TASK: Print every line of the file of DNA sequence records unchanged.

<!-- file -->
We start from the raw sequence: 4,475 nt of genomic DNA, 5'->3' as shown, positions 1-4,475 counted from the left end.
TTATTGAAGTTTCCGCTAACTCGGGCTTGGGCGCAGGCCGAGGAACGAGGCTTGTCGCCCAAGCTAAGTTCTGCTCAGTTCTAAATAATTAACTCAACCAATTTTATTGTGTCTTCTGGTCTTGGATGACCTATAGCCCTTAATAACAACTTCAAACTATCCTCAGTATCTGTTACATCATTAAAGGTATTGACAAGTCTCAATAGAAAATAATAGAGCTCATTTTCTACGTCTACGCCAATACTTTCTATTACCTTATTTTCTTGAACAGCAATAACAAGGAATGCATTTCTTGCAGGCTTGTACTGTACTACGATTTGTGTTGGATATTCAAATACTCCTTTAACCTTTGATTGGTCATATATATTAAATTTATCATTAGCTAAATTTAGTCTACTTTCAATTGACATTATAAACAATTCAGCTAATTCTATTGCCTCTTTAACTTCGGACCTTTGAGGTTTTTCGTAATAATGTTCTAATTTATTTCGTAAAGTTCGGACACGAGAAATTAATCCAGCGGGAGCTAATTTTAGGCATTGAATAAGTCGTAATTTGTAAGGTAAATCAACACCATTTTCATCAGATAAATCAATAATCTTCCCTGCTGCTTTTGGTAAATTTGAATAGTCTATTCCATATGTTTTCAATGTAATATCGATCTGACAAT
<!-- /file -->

We start from the raw sequence: 4,475 nt of genomic DNA, 5'->3' as shown, positions 1-4,475 counted from the left end.
TTATTGAAGTTTCCGCTAACTCGGGCTTGGGCGCAGGCCGAGGAACGAGGCTTGTCGCCCAAGCTAAGTTCTGCTCAGTTCTAAATAATTAACTCAACCAATTTTATTGTGTCTTCTGGTCTTGGATGACCTATAGCCCTTAATAACAACTTCAAACTATCCTCAGTATCTGTTACATCATTAAAGGTATTGACAAGTCTCAATAGAAAATAATAGAGCTCATTTTCTACGTCTACGCCAATACTTTCTATTACCTTATTTTCTTGAACAGCAATAACAAGGAATGCATTTCTTGCAGGCTTGTACTGTACTACGATTTGTGTTGGATATTCAAATACTCCTTTAACCTTTGATTGGTCATATATATTAAATTTATCATTAGCTAAATTTAGTCTACTTTCAATTGACATTATAAACAATTCAGCTAATTCTATTGCCTCTTTAACTTCGGACCTTTGAGGTTTTTCGTAATAATGTTCTAATTTATTTCGTAAAGTTCGGACACGAGAAATTAATCCAGCGGGAGCTAATTTTAGGCATTGAATAAGTCGTAATTTGTAAGGTAAATCAACACCATTTTCATCAGATAAATCAATAATCTTCCCTGCTGCTTTTGGTAAATTTGAATAGTCTATTCCATATGTTTTCAATGTAATATCGATCTGACAAT